Carnage marks the end of Ramadan 2016. Attacks on the airport in Istanbul, a bakery in Dhaka, Bangladesh, a market in Baghdad and a suicide bombing in the holy city of Medina punctuated the final week of Islam’s holiest month.
Blood was shed in the name of Islam throughout Ramadan: the massacre at a gay nightclub in Orlando; suicide bombers at an army post in Jordan as well as in Yemen and Lebanon; the shooting of an Israeli man in a road and stabbing of a 13-year old Israeli girl while she slept in the West Bank.
Whether carried out or inspired by Islamic State or other actors, the blood-letting is unlikely to abate. And that leaves all of us to wonder what to do next.
Medina Bombing Is an Assault on Islam Itself
Haroon Moghul – CNN
There’s a Muslim tradition that says that, before Jesus descends, the Antichrist will have free reign over the earth, filling it with injustice and evil. But he won’t be allowed to enter Mecca or Medina. Perhaps it’s this conviction that explains why so many Muslims I am talking to right now simply cannot believe what has just happened.A suicide bombing in Medina?
It’s true that ISIS practices a vicious violence with a cold, cruel political logic, seeking to exploit and aggravate existing social tensions: They call it “the management of savagery.” Elsewhere it means “the elimination of the gray zone,” forcing people to choose sides. Going to war with pluralism, tolerance, democracy.But if Muslims believe their sacred cities are off-limits, they’re in for a rude awakening.
The Terrorists the Saudis Cultivate in Peaceful Countries
Nicholas Kristof – The New York Times
Whenever there is a terrorist attack by Muslim extremists, we look to our enemies like the Islamic State or Al Qaeda. But perhaps we should also look to our “friends,” like Saudi Arabia.
For decades, Saudi Arabia has recklessly financed and promoted a harsh and intolerant Wahhabi version of Islam around the world in a way that is, quite predictably, producing terrorists. And there’s no better example of this Saudi recklessness than in the Balkans.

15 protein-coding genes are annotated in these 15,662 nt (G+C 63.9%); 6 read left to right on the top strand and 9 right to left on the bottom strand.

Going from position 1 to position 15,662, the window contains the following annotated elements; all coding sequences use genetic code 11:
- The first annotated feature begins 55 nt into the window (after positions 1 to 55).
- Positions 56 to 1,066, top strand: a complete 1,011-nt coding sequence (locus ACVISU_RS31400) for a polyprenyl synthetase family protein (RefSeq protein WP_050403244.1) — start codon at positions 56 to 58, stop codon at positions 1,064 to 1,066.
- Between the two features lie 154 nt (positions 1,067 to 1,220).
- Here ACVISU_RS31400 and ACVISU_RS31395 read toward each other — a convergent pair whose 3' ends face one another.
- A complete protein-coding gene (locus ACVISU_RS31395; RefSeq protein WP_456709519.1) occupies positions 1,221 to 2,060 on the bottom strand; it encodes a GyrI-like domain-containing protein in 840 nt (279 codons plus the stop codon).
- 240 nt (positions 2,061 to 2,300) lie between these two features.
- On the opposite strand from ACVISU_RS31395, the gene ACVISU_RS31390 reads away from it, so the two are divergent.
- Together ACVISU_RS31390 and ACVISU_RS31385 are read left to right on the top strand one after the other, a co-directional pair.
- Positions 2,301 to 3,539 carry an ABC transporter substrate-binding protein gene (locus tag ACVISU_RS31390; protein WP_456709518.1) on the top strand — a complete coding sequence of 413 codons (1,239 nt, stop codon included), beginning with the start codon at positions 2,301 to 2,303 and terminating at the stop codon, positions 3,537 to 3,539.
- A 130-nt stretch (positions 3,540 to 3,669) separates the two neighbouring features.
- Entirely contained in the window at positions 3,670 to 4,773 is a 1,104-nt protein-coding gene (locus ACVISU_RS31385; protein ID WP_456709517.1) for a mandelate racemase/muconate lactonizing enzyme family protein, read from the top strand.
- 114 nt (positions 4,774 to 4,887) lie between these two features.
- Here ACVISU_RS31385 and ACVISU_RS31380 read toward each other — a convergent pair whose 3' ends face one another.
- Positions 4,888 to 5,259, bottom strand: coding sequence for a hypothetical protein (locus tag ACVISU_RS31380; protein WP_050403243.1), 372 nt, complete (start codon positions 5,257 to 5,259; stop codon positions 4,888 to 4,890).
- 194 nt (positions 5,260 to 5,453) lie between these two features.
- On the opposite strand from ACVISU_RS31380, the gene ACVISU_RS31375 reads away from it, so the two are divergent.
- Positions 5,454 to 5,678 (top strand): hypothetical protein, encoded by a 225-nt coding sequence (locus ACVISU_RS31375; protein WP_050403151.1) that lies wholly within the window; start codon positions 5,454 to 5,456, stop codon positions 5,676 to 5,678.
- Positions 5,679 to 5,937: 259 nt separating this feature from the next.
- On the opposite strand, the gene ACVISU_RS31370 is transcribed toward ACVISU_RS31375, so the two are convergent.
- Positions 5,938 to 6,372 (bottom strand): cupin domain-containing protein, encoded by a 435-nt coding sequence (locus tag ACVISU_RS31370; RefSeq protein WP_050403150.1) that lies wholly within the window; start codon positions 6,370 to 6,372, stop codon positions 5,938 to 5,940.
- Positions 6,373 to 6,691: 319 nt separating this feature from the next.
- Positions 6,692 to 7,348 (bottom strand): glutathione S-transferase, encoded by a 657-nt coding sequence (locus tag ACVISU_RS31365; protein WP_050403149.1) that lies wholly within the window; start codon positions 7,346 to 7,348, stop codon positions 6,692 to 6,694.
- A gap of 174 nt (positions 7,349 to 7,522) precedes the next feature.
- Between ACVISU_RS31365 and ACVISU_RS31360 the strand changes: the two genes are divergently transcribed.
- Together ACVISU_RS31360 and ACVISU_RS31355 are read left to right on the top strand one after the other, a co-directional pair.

The upshot is that, according to the Kosovo government, 300 Kosovars have traveled to fight in Syria or Iraq, mostly to join the Islamic State. As my colleague Carlotta Gall noted in a pathbreaking article about radicalization here, Saudi money has transformed a once-tolerant Islamic society into a pipeline for jihadists.
What Doesn’t Work Against Terrorism
Kevin D. Williamson – National Review
The Islamic State and its groupies have a great deal in common with al-Qaeda, but there is a tactical difference that is going to be very important to us in the coming years. It may be the case that al-Qaeda did not follow up the September 11 attacks with an equally terrifying string of less spectacular low-level attacks because its members were unable to, but it also is the case that al-Qaeda was organizationally disinclined to do so, believing, at an institutional level, that such dramatic, theatrical attacks should be followed only with larger, more dramatic, more theatrical attacks. The Islamic State, on the other hand, is satisfied if it can inspire some mentally unstable loser on Facebook to shoot up a gay club in Orlando, or a shopping mall somewhere, or a school bus somewhere else.
We should assume that such low-level attacks are going to become a regular part of our lives for the foreseeable future — unless something truly effective is done to counter them.
What would that look like?
From Orlando to Bangladesh, a Blood-Soaked Ramadan
Maajid Nawaz – The Daily Beast
Instead of marking these days by sacrificing food and other worldly desires, jihadists have stained the holy month in blood and the grisly sacrifice of humans….
Long gone are the days when terrorist atrocities required central coordination and direction. Now, all they need is inspiration. The heady mix of a sense of purpose provided by the global jihadist insurgency blends with the local context that can whip up a frenzy to the point where disgusting terrorist attacks can seem like heroic deeds of resistance….
Why ISIS Persists
Jeffrey D. Sachs – Project Syndicate
The persistence of ISIS underscores three strategic flaws in US foreign policy, along with a fatal tactical flaw.
First, the neocon quest for US hegemony through regime change is not only bloody-minded arrogance; it is classic imperial overreach….
Second, the CIA has long armed and trained Sunni jihadists through covert operations funded by Saudi Arabia. In turn, these jihadists gave birth to ISIS, which is a direct, if unanticipated, consequence of the policies pursued by the CIA and its Saudi partners.
Third, the US perception of Iran and Russia as implacable foes of America is in many ways outdated and a self-fulfilling prophecy….
Fourth, on the tactical side, the US attempt to fight a two-front war against both Assad and ISIS has failed. Whenever Assad has been weakened, Sunni jihadists, including ISIS and al-Nusra Front, have filled the vacuum.
The Worst ISIS Attack in Days Is the One the World Probably Cares Least About
Ishaan Tharoor – The Washington Post
First, they came for Istanbul….Next, they came for Dhaka….Then, they attacked Baghdad.
It’s unlikely that this attack, just the latest in an unending stream of tragedy to envelop the Iraqi capital, will generate the same panic in the West as the earlier two incidents. For years now, we have become almost numb to the violence in Baghdad: Deadly car bombings there conjure up no hashtags, no Facebook profile pictures with the Iraqi flag, and no Western newspaper front pages of the victims’ names and life stories, and they attract only muted global sympathy.